A collection of photo galleries showcasing my portrait photography - typically portraits with a slight twist.

My first book. It's a mystery called Devil's Moon and has already received outstanding reviews. Set in Sedona, Devil's Moon offers anyone who enjoys a good mystery (or who just loves Arizona) a great read.

more ...

I'm excited to announce my new book, Kokopelli Harvest, has been published. Click here for more details.


Outdoor Adventures based on Offroad Exploration!

Arizona N2O - The Lighter Side of Experience Arizona

more ...

Do you know your Aizona trails? Figure out where I am in Arizona and win some cool stuff!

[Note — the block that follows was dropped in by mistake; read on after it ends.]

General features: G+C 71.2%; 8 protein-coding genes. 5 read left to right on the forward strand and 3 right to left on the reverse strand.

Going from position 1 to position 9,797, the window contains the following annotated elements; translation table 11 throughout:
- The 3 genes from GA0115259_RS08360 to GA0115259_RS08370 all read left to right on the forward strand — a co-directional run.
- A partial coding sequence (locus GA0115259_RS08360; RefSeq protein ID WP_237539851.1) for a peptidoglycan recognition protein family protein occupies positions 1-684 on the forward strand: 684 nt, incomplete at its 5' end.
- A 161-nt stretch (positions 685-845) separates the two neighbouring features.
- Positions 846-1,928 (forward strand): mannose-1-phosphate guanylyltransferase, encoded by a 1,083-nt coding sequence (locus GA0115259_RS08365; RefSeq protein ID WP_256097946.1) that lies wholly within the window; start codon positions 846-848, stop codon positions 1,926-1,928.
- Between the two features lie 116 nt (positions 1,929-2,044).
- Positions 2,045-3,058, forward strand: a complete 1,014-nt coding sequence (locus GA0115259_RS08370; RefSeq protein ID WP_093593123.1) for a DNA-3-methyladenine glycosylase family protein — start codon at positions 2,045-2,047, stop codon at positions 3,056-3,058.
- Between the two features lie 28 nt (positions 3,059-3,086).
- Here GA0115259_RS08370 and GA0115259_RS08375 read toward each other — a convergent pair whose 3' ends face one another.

Click to subscribe to our email notifications and online magazine.

Click to explore Arizona ghost towns and mines

Disclaimer

Read the Experience Arizona Disclaimer before attempting any of our adventures. Check with local authorities (FS, BLM, etc.) before heading out on any adventures for updates road conditions, closures, etc.

more ...

Road Closures

Trails and roads listed within this site may be closed at any time by the Forest Service, private property owners or other governmental agencies. It is your responsibility to verify state of trail prior to attempting to run it.

more ...

On this page
Trail description
Trail info and history
The trail
Rate this adventure
Comments

Quick Links
4WD Ratings
How to read Ratings

New Adventures

4WD

Click here for the latest 4WD Adventure